As recorded in the Vedic texts the Ancient Indian Educational System with the residential hermitage of the seer serving as a school remained the same for a long time. It was only in the Gupta period that big centers of learning like modern universities with different faculties, extensive buildings, libraries and facilities for communication began to be founded. However, in post-Vedic times the curriculum of studies was modified. It transformed from being purely ritualistic to being broad based that included subjects such as grammar, philosophy and those of a secular nature.
Although the house of the teacher undoubtedly continued to be the centre of learning for a long time, knowledge was also spread through Charakas (popularly known as wandering teachers) and also through parishads (assemblies of intellectuals).
However, records suggest that in the ancient Indian educational system education was, if not primarily then to a certain extent, caste-oriented: for instance, a Brahman bay used to acquire only Vedic education that was necessary for his professional duties such as the performance of sacrifices and teachings. On the other hand, a Kshatriya boy used to acquire practical training in the use of arms, and literary and Vedic studies and in State-craft as well, because all these were helpful to him in his future career. Similarly the Vasya had to be well-versed in commercial subjects.
Thus, it may be suggested that education was fast becoming job-oriented and that the pursuit of knowledge was not merely for the sake of knowledge alone.
Any attempt to comprehend the ancient India educational system should be done with particular reference to objects of study, place, and time, method, curriculum, different kinds of teachers and schools of learning, pupil-preceptor relations, women’s education, fees, writing, spread of learning and vocational education.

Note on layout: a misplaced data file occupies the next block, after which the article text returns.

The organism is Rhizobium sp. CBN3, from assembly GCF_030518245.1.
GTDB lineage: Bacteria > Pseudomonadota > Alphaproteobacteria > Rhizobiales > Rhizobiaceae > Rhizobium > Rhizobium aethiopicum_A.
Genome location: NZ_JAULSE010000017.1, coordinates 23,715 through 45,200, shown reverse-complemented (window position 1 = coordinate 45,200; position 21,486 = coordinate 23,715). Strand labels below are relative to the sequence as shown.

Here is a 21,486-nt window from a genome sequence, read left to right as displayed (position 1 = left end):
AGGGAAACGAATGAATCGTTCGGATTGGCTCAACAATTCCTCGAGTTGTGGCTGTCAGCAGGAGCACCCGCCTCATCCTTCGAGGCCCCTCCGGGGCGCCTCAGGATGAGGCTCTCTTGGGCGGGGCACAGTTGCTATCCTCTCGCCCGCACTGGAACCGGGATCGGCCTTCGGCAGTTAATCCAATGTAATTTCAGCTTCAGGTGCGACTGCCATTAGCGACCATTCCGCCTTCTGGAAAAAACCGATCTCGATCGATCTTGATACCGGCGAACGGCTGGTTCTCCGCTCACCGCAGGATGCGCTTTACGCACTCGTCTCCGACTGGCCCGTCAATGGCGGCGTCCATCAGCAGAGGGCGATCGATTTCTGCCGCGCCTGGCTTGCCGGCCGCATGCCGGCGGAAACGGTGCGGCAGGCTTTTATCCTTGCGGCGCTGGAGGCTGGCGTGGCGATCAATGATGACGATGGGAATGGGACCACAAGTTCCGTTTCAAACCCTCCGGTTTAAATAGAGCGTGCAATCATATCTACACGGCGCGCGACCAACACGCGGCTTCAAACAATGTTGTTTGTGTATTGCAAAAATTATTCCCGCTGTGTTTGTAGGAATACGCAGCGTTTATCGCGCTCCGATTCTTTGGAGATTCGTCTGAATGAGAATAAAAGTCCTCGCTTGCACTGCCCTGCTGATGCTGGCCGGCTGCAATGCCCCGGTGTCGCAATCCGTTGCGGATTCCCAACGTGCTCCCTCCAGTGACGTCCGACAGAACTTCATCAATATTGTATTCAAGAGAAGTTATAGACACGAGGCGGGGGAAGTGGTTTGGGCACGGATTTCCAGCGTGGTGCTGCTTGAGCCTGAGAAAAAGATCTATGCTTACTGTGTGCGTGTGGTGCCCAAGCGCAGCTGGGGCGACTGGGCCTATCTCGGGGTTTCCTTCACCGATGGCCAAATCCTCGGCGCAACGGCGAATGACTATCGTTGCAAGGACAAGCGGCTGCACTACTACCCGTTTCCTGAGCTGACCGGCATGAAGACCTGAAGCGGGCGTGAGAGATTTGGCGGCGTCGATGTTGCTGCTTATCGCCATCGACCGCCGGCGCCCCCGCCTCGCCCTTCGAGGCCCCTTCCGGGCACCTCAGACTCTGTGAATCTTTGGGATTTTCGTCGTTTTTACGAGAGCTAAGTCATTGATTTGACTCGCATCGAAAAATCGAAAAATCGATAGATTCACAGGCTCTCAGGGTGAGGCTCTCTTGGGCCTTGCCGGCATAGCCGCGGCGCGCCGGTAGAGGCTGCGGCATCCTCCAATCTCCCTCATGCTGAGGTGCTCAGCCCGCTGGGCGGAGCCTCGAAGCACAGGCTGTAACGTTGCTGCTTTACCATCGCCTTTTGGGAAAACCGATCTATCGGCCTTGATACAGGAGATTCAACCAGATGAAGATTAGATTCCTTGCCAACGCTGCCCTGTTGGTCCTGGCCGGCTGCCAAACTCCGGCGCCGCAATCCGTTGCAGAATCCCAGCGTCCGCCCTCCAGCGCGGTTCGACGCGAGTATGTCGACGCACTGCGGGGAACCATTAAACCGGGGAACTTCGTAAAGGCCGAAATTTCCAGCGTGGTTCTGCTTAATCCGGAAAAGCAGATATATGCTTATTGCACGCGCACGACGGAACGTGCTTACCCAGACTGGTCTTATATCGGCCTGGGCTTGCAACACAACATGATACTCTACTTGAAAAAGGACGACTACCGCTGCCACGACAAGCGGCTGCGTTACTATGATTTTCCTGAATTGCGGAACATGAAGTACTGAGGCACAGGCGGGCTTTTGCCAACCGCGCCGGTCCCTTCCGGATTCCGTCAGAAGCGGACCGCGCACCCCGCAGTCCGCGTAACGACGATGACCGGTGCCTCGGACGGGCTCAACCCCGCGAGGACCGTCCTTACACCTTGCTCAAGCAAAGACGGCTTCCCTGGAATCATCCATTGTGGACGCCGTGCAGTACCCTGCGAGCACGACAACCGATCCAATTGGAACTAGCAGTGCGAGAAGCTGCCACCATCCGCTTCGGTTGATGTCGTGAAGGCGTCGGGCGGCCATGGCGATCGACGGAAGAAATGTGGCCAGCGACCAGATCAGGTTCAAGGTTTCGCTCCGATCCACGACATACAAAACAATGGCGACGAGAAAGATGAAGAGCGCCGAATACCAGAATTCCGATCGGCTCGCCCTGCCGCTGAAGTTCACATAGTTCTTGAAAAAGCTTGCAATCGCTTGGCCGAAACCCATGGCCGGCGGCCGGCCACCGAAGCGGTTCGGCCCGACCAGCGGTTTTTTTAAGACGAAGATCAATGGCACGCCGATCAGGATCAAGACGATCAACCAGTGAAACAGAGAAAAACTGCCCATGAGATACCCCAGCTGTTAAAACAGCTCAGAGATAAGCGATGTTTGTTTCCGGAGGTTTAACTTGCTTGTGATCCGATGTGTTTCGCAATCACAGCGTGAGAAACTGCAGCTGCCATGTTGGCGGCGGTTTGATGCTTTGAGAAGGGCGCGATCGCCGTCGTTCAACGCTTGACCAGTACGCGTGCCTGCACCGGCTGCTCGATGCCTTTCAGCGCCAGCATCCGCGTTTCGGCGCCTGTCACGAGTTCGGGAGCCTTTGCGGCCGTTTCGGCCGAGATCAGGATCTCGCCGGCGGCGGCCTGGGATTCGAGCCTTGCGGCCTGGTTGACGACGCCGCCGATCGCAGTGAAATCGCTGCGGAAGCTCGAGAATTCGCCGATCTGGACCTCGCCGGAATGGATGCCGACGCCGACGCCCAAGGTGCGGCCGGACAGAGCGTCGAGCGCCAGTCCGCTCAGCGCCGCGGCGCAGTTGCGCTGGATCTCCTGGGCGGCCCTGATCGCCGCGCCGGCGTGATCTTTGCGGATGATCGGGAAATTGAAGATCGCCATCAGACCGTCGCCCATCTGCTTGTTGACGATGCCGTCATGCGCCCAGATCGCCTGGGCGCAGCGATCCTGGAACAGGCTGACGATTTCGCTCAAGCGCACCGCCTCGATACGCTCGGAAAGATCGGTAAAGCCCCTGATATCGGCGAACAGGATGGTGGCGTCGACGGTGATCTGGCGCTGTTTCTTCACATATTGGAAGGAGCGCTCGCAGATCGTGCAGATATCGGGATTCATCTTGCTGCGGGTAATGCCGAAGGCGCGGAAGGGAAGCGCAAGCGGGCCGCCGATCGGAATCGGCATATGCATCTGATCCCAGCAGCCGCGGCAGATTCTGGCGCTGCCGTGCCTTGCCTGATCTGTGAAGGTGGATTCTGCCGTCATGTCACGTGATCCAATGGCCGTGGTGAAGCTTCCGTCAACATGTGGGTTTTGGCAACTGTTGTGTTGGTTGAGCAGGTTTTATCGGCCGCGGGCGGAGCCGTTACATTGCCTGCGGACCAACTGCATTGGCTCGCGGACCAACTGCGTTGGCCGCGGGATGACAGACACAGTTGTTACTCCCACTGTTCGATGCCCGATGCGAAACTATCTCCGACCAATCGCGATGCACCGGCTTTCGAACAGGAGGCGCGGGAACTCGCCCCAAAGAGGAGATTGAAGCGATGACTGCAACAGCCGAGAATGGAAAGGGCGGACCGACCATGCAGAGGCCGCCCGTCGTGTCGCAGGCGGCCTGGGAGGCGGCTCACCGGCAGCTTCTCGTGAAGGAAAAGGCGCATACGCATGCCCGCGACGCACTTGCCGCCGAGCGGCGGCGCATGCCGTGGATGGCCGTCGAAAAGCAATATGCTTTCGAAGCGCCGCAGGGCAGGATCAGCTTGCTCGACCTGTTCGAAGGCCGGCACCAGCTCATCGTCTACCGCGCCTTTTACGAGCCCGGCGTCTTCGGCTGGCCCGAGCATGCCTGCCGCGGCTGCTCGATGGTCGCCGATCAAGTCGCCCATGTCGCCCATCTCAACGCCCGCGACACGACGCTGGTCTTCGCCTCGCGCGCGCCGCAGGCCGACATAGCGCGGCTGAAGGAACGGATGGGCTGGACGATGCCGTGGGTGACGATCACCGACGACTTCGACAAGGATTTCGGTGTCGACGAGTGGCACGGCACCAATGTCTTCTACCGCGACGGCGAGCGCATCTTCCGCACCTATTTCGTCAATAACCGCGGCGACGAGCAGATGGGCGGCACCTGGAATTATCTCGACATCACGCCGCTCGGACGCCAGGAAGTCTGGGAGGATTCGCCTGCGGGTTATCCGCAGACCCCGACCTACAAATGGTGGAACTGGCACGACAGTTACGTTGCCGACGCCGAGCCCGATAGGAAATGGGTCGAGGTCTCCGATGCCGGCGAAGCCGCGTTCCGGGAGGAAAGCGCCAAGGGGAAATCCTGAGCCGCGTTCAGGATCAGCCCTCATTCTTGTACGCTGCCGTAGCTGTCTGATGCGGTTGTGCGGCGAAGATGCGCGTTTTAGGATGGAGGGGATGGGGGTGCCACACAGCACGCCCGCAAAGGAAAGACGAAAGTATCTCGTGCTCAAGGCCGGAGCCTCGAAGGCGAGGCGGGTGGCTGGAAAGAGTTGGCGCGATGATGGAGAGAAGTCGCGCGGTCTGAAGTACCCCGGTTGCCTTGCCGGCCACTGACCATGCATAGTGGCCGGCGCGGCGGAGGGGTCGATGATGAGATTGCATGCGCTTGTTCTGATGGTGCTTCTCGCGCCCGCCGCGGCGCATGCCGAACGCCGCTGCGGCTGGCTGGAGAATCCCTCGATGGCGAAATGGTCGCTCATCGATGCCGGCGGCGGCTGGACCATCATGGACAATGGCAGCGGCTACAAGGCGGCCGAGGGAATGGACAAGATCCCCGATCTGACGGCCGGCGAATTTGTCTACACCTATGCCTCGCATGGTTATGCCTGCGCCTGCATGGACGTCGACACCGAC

Objects of study in Ancient Indian Educational System
According to the ancient India educational system, the purpose of the study is the training of mind as an instrument of knowledge and not merely to fill it with superfluous matters. It asserts that it is only education that helps a seeker in developing his personality. Thus the knowledge attained through education provides the vital force in him that is supposed to be useful throughout his life.
According to Brihadaranyaka Upanishad, the seeker of the highest knowledge, the real knowledge that helps in distinguishing the self from the non-self appearing in various forms, should not seek merely the knowledge of books. Similarly, in the Katha Upanishad, it is said in this context that “Not by the study of the Vedas is the Atman attained, nor by intelligence, nor by much book learning. The mind has to be prepared through Sravana (listening), manan (concentration) and nidhidhyasana (meditation)’. It is very important to mention here that were possible only under an enlightened and accomplished teacher (guru) who himself had attained siddhi (perfection).
It, therefore, can be assessed that education in the ancient Indian educational system had basically a religious and philosophical basis, though its utilitarian value was not completely diminished, as it is explicit from the curriculum.
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Subjects of Study in the ancient Indian educational system
In the time of Patanjali, the pupil was expected to study all the four Vedas, six Angas and their secret treatises, the pathas, the sacred transitions of the Bahuvrichas, the Atharva Veda and its nine branches, treatises on dialogues, the epics, the Puranas, historical legends, vakovakyam (the science of logic), and the vaidyakam (the science of medicine). There are references to the study of Chandasastra (the study of matrics) and Dharmasastra. It is important to mention here that in the time of Patanjali ‘grammer’ was not receiving adequate attention due to which he wrote his commentary.